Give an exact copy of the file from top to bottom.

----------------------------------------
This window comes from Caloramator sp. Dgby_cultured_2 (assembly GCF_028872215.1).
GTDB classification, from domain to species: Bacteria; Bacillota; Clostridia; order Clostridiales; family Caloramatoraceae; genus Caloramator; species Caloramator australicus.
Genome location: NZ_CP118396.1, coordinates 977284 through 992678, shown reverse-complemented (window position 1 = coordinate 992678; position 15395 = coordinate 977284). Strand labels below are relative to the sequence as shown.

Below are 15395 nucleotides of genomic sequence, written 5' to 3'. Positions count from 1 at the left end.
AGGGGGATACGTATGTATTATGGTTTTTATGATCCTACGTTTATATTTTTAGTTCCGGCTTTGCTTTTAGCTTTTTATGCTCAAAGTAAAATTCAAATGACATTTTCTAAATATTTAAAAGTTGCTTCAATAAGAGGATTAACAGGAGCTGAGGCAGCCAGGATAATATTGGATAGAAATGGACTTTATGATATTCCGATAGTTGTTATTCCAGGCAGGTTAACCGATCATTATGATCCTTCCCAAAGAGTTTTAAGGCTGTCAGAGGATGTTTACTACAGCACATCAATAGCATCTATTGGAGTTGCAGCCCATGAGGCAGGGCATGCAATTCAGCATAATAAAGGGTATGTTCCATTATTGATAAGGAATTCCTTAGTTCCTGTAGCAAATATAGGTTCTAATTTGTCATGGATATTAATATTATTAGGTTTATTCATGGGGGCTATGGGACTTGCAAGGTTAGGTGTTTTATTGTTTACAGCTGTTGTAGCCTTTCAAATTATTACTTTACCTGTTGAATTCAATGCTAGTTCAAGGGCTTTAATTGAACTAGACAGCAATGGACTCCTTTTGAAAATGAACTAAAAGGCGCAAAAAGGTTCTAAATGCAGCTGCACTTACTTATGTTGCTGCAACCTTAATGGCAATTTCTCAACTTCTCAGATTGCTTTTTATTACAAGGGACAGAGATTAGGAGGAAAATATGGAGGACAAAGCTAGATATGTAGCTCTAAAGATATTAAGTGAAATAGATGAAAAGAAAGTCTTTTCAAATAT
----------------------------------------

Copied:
This window comes from Caloramator sp. Dgby_cultured_2 (assembly GCF_028872215.1).
GTDB classification, from domain to species: Bacteria; Bacillota; Clostridia; order Clostridiales; family Caloramatoraceae; genus Caloramator; species Caloramator australicus.
Genome location: NZ_CP118396.1, coordinates 977284 through 992678, shown reverse-complemented (window position 1 = coordinate 992678; position 15395 = coordinate 977284). Strand labels below are relative to the sequence as shown.

Below are 15395 nucleotides of genomic sequence, written 5' to 3'. Positions count from 1 at the left end.
AGGGGGATACGTATGTATTATGGTTTTTATGATCCTACGTTTATATTTTTAGTTCCGGCTTTGCTTTTAGCTTTTTATGCTCAAAGTAAAATTCAAATGACATTTTCTAAATATTTAAAAGTTGCTTCAATAAGAGGATTAACAGGAGCTGAGGCAGCCAGGATAATATTGGATAGAAATGGACTTTATGATATTCCGATAGTTGTTATTCCAGGCAGGTTAACCGATCATTATGATCCTTCCCAAAGAGTTTTAAGGCTGTCAGAGGATGTTTACTACAGCACATCAATAGCATCTATTGGAGTTGCAGCCCATGAGGCAGGGCATGCAATTCAGCATAATAAAGGGTATGTTCCATTATTGATAAGGAATTCCTTAGTTCCTGTAGCAAATATAGGTTCTAATTTGTCATGGATATTAATATTATTAGGTTTATTCATGGGGGCTATGGGACTTGCAAGGTTAGGTGTTTTATTGTTTACAGCTGTTGTAGCCTTTCAAATTATTACTTTACCTGTTGAATTCAATGCTAGTTCAAGGGCTTTAATTGAACTAGACAGCAATGGACTCCTTTTGAAAATGAACTAAAAGGCGCAAAAAGGTTCTAAATGCAGCTGCACTTACTTATGTTGCTGCAACCTTAATGGCAATTTCTCAACTTCTCAGATTGCTTTTTATTACAAGGGACAGAGATTAGGAGGAAAATATGGAGGACAAAGCTAGATATGTAGCTCTAAAGATATTAAGTGAAATAGATGAAAAGAAAGTCTTTTCAAATAT